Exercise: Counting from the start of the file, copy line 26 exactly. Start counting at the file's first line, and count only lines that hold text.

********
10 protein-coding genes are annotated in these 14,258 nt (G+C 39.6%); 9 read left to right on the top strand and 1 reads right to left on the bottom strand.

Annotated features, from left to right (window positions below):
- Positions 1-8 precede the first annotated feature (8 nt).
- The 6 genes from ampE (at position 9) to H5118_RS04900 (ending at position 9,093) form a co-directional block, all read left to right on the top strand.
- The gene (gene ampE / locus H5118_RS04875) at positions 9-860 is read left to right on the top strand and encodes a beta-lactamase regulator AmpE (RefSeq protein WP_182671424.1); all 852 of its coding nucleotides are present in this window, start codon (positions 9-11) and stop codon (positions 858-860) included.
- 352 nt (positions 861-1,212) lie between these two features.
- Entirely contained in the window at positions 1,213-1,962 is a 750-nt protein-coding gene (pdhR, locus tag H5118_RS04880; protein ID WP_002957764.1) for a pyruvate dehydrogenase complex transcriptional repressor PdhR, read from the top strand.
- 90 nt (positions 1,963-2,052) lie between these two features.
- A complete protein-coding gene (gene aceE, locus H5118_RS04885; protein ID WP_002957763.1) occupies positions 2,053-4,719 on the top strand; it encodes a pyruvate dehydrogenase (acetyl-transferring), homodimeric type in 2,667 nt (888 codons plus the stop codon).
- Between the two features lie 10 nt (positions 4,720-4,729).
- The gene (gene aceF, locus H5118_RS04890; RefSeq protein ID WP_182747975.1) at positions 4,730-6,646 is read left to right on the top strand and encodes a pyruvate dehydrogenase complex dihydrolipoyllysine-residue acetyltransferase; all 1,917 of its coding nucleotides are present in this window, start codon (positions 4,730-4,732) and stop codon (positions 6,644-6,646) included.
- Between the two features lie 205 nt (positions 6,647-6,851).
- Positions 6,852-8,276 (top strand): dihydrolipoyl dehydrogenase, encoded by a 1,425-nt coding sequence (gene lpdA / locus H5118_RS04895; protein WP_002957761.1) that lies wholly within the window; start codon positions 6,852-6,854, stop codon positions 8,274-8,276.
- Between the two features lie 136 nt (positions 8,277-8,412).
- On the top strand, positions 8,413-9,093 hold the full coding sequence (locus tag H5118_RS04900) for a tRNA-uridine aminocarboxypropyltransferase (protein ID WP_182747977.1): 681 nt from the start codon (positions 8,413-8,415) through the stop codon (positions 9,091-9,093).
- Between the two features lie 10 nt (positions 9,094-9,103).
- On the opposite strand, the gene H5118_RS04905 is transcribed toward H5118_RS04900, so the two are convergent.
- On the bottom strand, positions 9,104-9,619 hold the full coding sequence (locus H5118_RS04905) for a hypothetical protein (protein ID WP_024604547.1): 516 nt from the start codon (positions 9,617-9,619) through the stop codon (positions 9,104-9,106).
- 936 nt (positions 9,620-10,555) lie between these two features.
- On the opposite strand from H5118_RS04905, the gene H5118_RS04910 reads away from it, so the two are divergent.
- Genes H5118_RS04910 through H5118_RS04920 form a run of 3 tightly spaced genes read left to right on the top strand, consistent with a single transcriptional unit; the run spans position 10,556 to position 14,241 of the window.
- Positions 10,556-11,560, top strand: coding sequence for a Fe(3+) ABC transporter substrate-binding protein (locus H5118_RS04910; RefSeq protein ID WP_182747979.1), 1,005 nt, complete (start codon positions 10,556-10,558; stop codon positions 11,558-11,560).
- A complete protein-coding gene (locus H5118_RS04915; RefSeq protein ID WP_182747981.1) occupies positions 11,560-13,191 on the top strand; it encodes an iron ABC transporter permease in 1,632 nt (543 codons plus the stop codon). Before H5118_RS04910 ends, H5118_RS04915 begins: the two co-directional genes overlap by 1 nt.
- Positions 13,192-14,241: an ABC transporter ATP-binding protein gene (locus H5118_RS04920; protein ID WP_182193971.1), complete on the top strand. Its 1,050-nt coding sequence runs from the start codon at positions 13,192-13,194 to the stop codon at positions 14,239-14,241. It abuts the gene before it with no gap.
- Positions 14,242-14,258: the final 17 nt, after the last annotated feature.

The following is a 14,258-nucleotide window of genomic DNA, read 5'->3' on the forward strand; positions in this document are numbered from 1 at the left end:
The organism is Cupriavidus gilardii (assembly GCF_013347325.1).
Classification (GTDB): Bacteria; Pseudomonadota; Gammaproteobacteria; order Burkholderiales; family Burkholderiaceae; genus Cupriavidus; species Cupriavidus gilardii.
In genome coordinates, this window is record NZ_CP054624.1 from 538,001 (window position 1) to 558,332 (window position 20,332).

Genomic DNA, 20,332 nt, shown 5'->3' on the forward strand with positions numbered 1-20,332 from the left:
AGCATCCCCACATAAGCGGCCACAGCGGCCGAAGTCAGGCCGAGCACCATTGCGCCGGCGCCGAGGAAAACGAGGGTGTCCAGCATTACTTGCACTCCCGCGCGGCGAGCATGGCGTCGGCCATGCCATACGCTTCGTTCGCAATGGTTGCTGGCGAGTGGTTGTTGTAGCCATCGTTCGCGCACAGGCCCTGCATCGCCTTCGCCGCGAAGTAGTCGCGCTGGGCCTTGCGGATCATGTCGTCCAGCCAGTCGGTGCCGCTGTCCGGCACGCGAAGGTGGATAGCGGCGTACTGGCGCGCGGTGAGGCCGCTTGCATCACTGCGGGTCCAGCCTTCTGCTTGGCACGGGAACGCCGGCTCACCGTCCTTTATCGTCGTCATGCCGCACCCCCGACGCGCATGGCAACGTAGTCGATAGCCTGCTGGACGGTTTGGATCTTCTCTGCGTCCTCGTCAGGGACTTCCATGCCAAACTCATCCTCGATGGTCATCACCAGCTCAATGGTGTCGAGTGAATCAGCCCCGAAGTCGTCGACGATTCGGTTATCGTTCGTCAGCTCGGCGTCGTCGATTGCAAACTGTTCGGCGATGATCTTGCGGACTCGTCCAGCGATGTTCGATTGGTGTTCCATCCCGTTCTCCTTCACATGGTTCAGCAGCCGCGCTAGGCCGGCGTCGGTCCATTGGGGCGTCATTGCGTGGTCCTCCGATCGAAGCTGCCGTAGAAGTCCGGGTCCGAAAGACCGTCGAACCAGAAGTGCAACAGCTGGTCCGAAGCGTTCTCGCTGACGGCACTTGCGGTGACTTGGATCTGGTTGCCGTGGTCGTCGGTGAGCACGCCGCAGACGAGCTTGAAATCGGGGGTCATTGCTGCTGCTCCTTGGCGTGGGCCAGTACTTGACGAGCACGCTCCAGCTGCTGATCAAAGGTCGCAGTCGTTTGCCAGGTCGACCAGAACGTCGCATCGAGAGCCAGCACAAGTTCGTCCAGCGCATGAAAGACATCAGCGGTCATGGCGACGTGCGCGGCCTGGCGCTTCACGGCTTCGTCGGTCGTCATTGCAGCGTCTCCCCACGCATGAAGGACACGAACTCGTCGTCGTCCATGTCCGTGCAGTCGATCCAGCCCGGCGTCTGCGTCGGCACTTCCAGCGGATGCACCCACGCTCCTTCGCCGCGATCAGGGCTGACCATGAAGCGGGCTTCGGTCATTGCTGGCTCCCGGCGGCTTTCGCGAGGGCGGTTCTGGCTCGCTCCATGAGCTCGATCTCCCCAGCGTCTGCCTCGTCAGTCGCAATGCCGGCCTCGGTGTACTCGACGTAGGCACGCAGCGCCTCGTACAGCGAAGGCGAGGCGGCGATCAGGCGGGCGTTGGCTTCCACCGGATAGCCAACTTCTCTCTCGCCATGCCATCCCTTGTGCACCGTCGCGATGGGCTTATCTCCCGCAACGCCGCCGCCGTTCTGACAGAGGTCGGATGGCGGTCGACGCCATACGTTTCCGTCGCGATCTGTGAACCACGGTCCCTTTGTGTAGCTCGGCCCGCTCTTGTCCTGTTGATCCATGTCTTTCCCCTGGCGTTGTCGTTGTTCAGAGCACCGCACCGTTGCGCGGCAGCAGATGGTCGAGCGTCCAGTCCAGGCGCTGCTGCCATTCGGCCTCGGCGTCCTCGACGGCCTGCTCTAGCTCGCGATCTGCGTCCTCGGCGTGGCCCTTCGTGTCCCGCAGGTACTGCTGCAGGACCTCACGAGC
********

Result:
The following is a 14,258-nucleotide window of genomic DNA, read 5'->3' on the forward strand; positions in this document are numbered from 1 at the left end: